Financial stress has crept into many of our lives. Here’s how to identify and remedy stress caused by fiscal angst.
The term “financial stress” has crept into the Australian vocabulary. With the ever increasing cost of living, rising house prices and low wage growth, it’s not surprising.
According to comparison site Mozo, almost half of us are using our credit card to buy groceries and research conducted by Nine News found that the median amount of cash savings available to Australian respondents was only $1,500. Almost a third of all Australians would not be able to survive on their savings for a month if they lost their jobs.
On top of this, Employment Hero’s own research revealed that a whopping 52% of the working population struggles to pay their bills on time. As a result, 2.5 million workers have taken out a payday loan. 85% of those who have taken out a payday loan find it harder to meet their financial demands, beginning a cycle of debt.
In light of this, we must all ask ourselves. Am I suffering from financial stress? Am I at risk of being financially vulnerable at any point in the future?
What is financial stress?
Think about the last time you felt worried about money. That’s financial stress. It’s any time that you feel stress – feeling anxious, overwhelmed or worried – because of your financial situation. According to a recent study conducted by the online financial services company Spaceship, nearly 40% of Australians are losing sleep over financial stress.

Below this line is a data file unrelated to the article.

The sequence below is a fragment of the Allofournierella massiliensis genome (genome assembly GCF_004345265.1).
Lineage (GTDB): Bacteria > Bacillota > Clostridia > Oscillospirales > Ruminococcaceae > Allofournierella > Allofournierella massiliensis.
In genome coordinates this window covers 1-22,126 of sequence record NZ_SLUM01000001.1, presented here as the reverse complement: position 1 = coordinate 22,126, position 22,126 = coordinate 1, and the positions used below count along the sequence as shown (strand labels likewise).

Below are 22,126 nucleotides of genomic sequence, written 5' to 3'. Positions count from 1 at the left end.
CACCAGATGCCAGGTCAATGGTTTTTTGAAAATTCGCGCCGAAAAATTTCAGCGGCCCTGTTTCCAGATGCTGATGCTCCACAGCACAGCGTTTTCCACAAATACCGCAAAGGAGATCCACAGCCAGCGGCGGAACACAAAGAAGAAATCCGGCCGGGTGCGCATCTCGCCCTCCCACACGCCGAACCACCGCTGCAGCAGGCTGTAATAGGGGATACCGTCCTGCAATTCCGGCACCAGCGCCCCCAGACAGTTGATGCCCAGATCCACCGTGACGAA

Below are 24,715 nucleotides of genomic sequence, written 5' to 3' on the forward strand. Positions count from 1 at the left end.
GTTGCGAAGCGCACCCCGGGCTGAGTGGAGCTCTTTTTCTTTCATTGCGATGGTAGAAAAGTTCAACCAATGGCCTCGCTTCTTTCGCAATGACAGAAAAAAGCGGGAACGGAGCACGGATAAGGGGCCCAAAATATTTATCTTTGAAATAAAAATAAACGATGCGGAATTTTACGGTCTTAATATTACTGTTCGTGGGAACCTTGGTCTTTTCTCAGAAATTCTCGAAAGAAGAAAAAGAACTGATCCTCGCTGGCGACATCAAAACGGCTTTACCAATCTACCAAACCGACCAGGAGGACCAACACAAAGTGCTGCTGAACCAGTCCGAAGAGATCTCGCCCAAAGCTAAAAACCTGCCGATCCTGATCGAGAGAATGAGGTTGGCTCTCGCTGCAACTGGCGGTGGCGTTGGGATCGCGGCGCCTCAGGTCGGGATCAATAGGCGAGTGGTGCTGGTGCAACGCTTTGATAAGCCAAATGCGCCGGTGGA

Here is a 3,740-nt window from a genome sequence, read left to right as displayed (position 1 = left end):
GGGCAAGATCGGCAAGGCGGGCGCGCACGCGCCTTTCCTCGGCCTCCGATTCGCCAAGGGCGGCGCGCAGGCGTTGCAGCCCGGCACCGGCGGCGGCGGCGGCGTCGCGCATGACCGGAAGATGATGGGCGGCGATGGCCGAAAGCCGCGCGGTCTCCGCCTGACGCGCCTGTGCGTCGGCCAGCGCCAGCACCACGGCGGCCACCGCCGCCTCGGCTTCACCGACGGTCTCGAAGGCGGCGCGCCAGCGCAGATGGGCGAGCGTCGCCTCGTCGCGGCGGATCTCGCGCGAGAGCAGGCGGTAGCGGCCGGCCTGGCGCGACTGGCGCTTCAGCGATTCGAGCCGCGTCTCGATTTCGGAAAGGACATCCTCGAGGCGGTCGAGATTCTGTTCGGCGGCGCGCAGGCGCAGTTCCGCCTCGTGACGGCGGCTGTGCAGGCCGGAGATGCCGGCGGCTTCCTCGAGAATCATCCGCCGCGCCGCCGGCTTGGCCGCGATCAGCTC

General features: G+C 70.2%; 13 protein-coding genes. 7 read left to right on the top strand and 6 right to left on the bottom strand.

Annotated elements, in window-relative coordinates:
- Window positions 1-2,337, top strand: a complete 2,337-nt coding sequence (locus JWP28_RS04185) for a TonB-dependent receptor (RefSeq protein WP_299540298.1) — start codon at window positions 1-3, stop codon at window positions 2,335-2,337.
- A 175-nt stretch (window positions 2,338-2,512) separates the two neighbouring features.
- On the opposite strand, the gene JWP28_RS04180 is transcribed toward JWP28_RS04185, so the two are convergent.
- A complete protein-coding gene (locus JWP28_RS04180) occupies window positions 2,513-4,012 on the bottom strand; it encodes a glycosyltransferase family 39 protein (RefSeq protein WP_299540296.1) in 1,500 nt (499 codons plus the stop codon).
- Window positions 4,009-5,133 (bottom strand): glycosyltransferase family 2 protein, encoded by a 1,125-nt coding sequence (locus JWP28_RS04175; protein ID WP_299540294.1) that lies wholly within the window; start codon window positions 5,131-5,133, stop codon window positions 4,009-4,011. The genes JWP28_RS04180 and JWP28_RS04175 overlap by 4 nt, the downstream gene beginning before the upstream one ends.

How does financial stress impact me?
Financial stress can affect you like any other type of stress with symptoms. This includes insomnia, depression, heart problems, weight gain or loss and high blood pressure. But people feeling financial stress can also exhibit unhealthy coping behaviours. For example, drinking too much or being irritable and angry towards loved ones.
How can I deal with financial stress?
Here are our top tips for dealing with financial stress.
1. Learn about finance
Start with the basics. Expand your knowledge and understanding of how finance works. Discover the key pillars to financial health and implement them slowly (you don’t want to add to your stress).
2. Create a budget
The first step toward controlling your finances starts with SMART goal setting, creating a budget and then sticking to said budget. Understand how much money you make and how much you spend. It sounds simple because it is, but many people have yet to take this first step!
3. Understand your debt cycle
While you’re making your budget, take the time to see what got you into debt in the first place. This will help you avoid it in future. Do you use your credit card too frivolously? Is UberEats costing you more than you thought? Small things can add up.
4. Explore physical fitness options
Exercise is a great way to deal with stress. If you are now working from home, read these tips about how you can stay active and slowly start to introduce exercise into your routine. Financial stress is another type of stress so anything that helps you manage your regular stress (e.g breathing exercises, meditation, exercise) will be helpful.
5. Have a backup plan in place for emergency funds
Did you know that people who get paid more frequently are better off? Chances are you may have had an inkling since Employment Hero’s research showed a huge majority of Australian workers preferred weekly or fortnightly pay. You might not be able to change your payday but if you need access to extra money for an emergency, know where you can get it from. It is also useful to know how much it will cost you so you can incorporate it into your budget. If you are having trouble taking those first steps into making a backup plan, read Employment Hero’s guide to How To Save Your First $500.
Connect with one of our financial experts to learn how you can get the most out of your money email. Email firstname.lastname@example.org to learn more.
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